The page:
Thu Apr 6, 2017 10:26AM
Myanmar's de facto leader Aung San Suu Kyi (Photo by AFP)
Myanmar's de facto leader Aung San Suu Kyi (Photo by AFP)

Myanmar’s government has refused to recognize as ethnic-cleansing the ongoing persecution of Rohingya Muslims, who have been subject to a heavy-handed crackdown by the country’s military over the past months.

In a televised interview with the British media on Wednesday, Myanmar’s de facto leader Aung San Suu Kyi expressed opposition to labeling the ongoing crackdown against the country’s Muslim minority group as ethnic cleansing despite widespread reports of abuses.

“I don’t think there is ethnic cleansing going on. I think ethnic cleansing is too strong an expression to use for what is happening,” she said.

Suu Kyi claimed that Myanmar’s government had made efforts to restore calm in Rakhine State, where the Rohingya Muslims are mainly based.

The Noble Peace Prize winner has been subjected to mounting pressure over the mistreatment of the Rohingya Muslims in Rakhine.

Nearly 75,000 people have fled from the Muslim-majority northern part of Rakhine to Bangladesh since Myanmar’s military launched a crackdown there in October 2016, according to the UN report.

The crackdown was launched after deadly attack on the country’s border guards on October 9 left nine policemen dead. The government blamed the Rohingyas for the assault.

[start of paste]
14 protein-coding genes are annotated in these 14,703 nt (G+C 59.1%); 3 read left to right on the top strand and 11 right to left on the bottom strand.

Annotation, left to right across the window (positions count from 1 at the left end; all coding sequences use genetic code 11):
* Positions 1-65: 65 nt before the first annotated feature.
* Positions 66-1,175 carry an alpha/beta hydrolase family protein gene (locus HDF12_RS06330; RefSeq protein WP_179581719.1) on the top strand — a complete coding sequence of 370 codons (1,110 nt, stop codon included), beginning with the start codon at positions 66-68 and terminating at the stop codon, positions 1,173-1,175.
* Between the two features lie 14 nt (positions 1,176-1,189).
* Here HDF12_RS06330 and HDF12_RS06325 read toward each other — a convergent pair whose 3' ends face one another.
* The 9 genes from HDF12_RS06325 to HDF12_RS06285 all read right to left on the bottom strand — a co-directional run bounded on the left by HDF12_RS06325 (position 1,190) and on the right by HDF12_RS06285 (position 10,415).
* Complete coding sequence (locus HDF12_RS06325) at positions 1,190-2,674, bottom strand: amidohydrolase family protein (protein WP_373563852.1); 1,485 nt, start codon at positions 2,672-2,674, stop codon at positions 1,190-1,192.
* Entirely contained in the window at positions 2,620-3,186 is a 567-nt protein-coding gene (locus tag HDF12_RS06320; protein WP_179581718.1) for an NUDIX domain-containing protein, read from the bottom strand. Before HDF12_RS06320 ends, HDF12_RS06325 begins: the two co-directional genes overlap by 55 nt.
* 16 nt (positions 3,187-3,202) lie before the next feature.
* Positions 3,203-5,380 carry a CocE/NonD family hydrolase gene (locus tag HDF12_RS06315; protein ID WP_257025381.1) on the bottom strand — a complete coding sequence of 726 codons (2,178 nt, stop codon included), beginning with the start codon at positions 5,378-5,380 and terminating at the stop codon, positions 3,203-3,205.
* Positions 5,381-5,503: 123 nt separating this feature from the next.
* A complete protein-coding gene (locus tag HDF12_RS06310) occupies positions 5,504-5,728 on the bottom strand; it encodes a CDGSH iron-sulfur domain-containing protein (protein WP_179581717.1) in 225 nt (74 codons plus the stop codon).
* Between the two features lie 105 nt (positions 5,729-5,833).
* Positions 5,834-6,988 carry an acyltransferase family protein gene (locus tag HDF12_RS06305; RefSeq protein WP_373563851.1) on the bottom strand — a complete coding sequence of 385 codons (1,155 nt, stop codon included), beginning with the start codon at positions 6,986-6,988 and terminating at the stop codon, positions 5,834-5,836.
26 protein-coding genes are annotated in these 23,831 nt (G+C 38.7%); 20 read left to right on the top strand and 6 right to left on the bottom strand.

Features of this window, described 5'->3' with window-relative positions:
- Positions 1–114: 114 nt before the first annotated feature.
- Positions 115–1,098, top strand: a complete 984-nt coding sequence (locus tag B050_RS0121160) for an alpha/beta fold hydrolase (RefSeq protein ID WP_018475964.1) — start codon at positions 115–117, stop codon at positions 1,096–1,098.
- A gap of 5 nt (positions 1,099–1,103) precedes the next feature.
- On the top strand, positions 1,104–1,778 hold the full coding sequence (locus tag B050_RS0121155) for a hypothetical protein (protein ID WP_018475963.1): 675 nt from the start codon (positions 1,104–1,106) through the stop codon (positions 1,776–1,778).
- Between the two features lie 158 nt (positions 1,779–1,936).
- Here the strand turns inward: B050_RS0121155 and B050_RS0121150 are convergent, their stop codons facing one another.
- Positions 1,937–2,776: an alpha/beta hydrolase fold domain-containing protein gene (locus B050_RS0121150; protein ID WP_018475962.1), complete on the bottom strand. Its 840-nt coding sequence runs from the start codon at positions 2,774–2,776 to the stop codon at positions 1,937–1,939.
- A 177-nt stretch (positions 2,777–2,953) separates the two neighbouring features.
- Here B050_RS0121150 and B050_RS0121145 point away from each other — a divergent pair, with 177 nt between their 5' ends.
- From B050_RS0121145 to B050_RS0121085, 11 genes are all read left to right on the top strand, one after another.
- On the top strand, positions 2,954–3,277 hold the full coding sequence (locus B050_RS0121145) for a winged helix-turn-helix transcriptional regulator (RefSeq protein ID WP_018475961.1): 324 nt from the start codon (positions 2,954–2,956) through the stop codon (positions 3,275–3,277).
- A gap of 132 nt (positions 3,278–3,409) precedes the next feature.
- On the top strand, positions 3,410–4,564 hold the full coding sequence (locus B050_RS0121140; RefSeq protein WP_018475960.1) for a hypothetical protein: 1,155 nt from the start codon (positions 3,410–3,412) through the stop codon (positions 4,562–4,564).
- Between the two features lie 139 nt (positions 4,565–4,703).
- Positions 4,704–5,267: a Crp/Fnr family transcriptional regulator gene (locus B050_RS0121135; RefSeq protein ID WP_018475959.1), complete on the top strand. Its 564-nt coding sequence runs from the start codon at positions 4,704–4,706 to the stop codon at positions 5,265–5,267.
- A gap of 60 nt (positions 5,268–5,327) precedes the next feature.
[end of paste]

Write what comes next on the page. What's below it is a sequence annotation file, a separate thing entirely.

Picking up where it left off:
There have been numerous accounts by eyewitnesses of summary executions, rapes and arson attacks against Muslims since the crackdown began. The military has blocked access to Rakhine and banned journalists and aid workers from entering the zone.

The United Nations has warned that the ongoing human rights violations against the Rohingya Muslims in Rakhine could be tantamount to “crimes against humanity.”

Rohingya women wait in a queue with vouchers to collect relief distributed by the Bangladesh Red Crescent Society at Kutupalang Unregistered Refugee Camp in Cox’s Bazar, Bangladesh, February 6, 2017. (Photo by Reuters)

In February, a report by the UN human rights office said Myanmar’s months-long crackdown on its Rohingya Muslims could amount to crimes against humanity and “ethnic cleansing.”

Rakhine has been the scene of communal violence at the hands of Buddhist extremists since 2012.

Hundreds of people have been killed and tens of thousands have been forced from their homes to live in squalid camps in dire conditions in Myanmar, Thailand, Malaysia and Indonesia.

The government denies full citizenship to the 1.1 million-strong Rohingya population, branding them illegal immigrants from Bangladesh. Rohingya Muslims are believed to be a community of ancient lineage in Myanmar.

According to the UN, the Rohingya Muslims are one of the most persecuted minorities in the world.